BACLOFEN- baclofen tablet
Upsher-Smith Laboratories, Inc.
Baclofen USP is a muscle relaxant and antispastic. Its chemical name is 4-amino-3-(4-chlorophenyl)-butanoic acid. Its molecular formula is C10 H12 ClNO2 and its structural formula is:
Baclofen USP is a white to off-white, odorless or practically odorless crystalline powder, with a molecular weight of 213.66. It is slightly soluble in water, very slightly soluble in methanol and insoluble in chloroform.
Each tablet, for oral administration, contains 10 mg or 20 mg of baclofen, USP. In addition, each tablet contains the following inactive ingredients: Crospovidone, anhydrous lactose, magnesium stearate and povidone.
The precise mechanism of action of baclofen is not fully known. Baclofen is capable of inhibiting both monosynaptic and polysynaptic reflexes at the spinal level, possibly by hyperpolarization of afferent terminals, although actions at supraspinal sites may also occur and contribute to its clinical effect. Although baclofen is an analog of the putative inhibitory neurotransmitter gamma-aminobutyric acid (GABA), there is no conclusive evidence that actions on GABA systems are involved in the production of its clinical effects. In studies with animals, baclofen has been shown to have general CNS depressant properties as indicated by the production of sedation with tolerance, somnolence, ataxia, and respiratory and cardiovascular depression. Baclofen is rapidly and extensively absorbed and eliminated. Absorption may be dose-dependent, being reduced with increasing doses. Baclofen is excreted primarily by the kidney in unchanged form and there is relatively large intersubject variation in absorption and/or elimination.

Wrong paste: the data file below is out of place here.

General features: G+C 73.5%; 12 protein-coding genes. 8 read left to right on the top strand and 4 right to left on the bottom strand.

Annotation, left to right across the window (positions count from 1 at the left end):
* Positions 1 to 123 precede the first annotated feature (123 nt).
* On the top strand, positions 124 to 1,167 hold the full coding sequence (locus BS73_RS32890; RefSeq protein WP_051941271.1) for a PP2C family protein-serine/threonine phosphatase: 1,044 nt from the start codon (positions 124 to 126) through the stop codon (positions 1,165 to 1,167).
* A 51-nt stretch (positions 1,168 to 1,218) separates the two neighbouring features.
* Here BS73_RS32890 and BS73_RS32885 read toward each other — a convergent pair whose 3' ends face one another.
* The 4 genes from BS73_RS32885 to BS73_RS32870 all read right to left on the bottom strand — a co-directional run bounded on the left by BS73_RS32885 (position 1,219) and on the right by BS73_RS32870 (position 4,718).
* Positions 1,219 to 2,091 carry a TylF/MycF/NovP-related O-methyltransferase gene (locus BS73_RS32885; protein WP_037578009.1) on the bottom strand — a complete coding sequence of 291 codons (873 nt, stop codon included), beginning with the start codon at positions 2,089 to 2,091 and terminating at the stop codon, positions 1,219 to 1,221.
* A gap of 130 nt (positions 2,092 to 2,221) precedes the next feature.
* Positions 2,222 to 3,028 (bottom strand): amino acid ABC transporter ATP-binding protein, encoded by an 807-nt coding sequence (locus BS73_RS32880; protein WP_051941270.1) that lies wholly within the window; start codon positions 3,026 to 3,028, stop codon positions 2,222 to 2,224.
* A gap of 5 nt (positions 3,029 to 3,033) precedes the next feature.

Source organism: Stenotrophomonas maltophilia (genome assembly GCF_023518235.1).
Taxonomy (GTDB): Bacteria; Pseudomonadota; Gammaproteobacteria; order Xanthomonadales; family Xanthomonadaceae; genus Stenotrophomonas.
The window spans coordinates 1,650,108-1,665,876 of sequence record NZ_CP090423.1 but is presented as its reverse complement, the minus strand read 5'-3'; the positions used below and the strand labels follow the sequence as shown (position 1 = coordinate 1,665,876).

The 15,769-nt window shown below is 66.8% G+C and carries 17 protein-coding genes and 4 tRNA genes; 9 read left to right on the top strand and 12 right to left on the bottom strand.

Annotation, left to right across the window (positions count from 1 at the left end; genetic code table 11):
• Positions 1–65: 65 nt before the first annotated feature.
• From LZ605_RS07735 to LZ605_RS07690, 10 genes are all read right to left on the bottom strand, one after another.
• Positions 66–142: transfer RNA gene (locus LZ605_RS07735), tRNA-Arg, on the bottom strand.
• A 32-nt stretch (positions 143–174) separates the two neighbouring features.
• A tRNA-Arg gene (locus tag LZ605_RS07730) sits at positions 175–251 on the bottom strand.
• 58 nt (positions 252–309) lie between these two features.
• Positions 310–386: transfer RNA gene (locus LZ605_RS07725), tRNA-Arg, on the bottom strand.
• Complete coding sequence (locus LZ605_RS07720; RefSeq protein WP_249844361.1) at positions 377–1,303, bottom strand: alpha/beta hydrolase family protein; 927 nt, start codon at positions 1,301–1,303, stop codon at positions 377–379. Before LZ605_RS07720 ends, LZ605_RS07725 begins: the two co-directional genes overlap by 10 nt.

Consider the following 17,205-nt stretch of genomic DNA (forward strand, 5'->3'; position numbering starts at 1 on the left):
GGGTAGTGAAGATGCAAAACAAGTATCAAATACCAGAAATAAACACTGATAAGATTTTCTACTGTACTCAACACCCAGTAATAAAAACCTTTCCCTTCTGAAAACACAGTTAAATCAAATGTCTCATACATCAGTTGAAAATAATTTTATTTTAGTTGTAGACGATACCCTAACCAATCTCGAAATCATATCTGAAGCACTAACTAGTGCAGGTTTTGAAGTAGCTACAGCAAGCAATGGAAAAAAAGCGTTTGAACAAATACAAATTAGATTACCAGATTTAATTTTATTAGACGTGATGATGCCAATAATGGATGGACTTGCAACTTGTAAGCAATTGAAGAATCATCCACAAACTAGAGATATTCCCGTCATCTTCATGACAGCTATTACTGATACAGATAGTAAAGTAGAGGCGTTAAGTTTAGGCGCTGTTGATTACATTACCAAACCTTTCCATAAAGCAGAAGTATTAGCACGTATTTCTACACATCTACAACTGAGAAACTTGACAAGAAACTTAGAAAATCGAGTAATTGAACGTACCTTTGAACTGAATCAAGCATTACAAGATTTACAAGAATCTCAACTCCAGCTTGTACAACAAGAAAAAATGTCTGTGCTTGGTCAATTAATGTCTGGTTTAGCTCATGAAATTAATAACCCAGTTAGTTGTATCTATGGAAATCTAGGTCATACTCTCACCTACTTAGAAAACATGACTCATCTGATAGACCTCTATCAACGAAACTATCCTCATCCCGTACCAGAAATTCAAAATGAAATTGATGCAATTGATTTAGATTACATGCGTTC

INDICATIONS AND USAGE
Baclofen tablets, USP are useful for the alleviation of signs and symptoms of spasticity resulting from multiple sclerosis, particularly for the relief of flexor spasms and concomitant pain, clonus, and muscular rigidity.
Patients should have reversible spasticity so that baclofen treatment will aid in restoring residual function.
Baclofen tablets, USP may also be of some value in patients with spinal cord injuries and other spinal cord diseases.
Baclofen tablets, USP are not indicated in the treatment of skeletal muscle spasm resulting from rheumatic disorders.
The efficacy of baclofen tablets, USP in stroke, cerebral palsy, and Parkinson's disease has not been established and, therefore, it is not recommended for these conditions.
Hypersensitivity to baclofen.
a. Abrupt Drug Withdrawal: Hallucinations and seizures have occurred on abrupt withdrawal of baclofen. Therefore, except for serious adverse reactions, the dose should be reduced slowly when the drug is discontinued.
b. Impaired Renal Function: Because baclofen is primarily excreted unchanged through the kidneys, it should be given with caution, and it may be necessary to reduce the dosage.
c. Stroke: Baclofen has not significantly benefited patients with stroke. These patients have also shown poor tolerability to the drug.
d. Pregnancy: Baclofen has been shown to increase the incidence of omphaloceles (ventral hernias) in fetuses of rats given approximately 13 times the maximum dose recommended for human use, at a dose which caused significant reductions in food intake and weight gain in dams. This abnormality was not seen in mice or rabbits.
There was also an increased incidence of incomplete sternebral ossification in fetuses of rats given approximately 13 times the maximum recommended human dose, and an increased incidence of unossified phalangeal nuclei of forelimbs and hindlimbs in fetuses of rabbits given approximately 7 times the maximum recommended human dose. In mice, no teratogenic effects were observed, although reductions in mean fetal weight with consequent delays in skeletal ossification were present when dams were given 17 and 34 times the human daily dose. There are no studies in pregnant women. Baclofen should be used during pregnancy only if the benefit clearly justifies the potential risk to the fetus.